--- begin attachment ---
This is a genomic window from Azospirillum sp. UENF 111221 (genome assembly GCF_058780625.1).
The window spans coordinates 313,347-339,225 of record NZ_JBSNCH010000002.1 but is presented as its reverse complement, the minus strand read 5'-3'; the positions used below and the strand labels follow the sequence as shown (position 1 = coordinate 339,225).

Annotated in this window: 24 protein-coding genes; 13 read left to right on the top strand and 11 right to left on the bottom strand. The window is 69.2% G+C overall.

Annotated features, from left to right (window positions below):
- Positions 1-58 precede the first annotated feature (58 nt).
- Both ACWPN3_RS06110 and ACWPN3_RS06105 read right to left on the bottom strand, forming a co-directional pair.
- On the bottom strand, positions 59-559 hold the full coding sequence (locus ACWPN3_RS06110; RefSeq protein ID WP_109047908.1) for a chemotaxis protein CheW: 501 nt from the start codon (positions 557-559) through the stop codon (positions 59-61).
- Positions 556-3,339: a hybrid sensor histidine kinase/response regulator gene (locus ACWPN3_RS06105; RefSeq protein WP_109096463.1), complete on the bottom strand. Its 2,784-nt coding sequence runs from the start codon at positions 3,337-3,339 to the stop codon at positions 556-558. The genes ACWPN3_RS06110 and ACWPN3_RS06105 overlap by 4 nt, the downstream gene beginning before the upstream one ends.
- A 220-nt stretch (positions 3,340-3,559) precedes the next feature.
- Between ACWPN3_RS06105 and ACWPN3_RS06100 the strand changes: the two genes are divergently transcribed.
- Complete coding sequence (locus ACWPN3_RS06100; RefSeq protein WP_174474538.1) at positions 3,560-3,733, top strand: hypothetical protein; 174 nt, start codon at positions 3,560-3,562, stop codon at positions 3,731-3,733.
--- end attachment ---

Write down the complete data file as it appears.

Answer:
This is a genomic window from Azospirillum sp. UENF 111221 (genome assembly GCF_058780625.1).
The window spans coordinates 313,347-339,225 of record NZ_JBSNCH010000002.1 but is presented as its reverse complement, the minus strand read 5'-3'; the positions used below and the strand labels follow the sequence as shown (position 1 = coordinate 339,225).

Annotated in this window: 24 protein-coding genes; 13 read left to right on the top strand and 11 right to left on the bottom strand. The window is 69.2% G+C overall.

Annotated features, from left to right (window positions below):
- Positions 1-58 precede the first annotated feature (58 nt).
- Both ACWPN3_RS06110 and ACWPN3_RS06105 read right to left on the bottom strand, forming a co-directional pair.
- On the bottom strand, positions 59-559 hold the full coding sequence (locus ACWPN3_RS06110; RefSeq protein ID WP_109047908.1) for a chemotaxis protein CheW: 501 nt from the start codon (positions 557-559) through the stop codon (positions 59-61).
- Positions 556-3,339: a hybrid sensor histidine kinase/response regulator gene (locus ACWPN3_RS06105; RefSeq protein WP_109096463.1), complete on the bottom strand. Its 2,784-nt coding sequence runs from the start codon at positions 3,337-3,339 to the stop codon at positions 556-558. The genes ACWPN3_RS06110 and ACWPN3_RS06105 overlap by 4 nt, the downstream gene beginning before the upstream one ends.
- A 220-nt stretch (positions 3,340-3,559) precedes the next feature.
- Between ACWPN3_RS06105 and ACWPN3_RS06100 the strand changes: the two genes are divergently transcribed.
- Complete coding sequence (locus ACWPN3_RS06100; RefSeq protein WP_174474538.1) at positions 3,560-3,733, top strand: hypothetical protein; 174 nt, start codon at positions 3,560-3,562, stop codon at positions 3,731-3,733.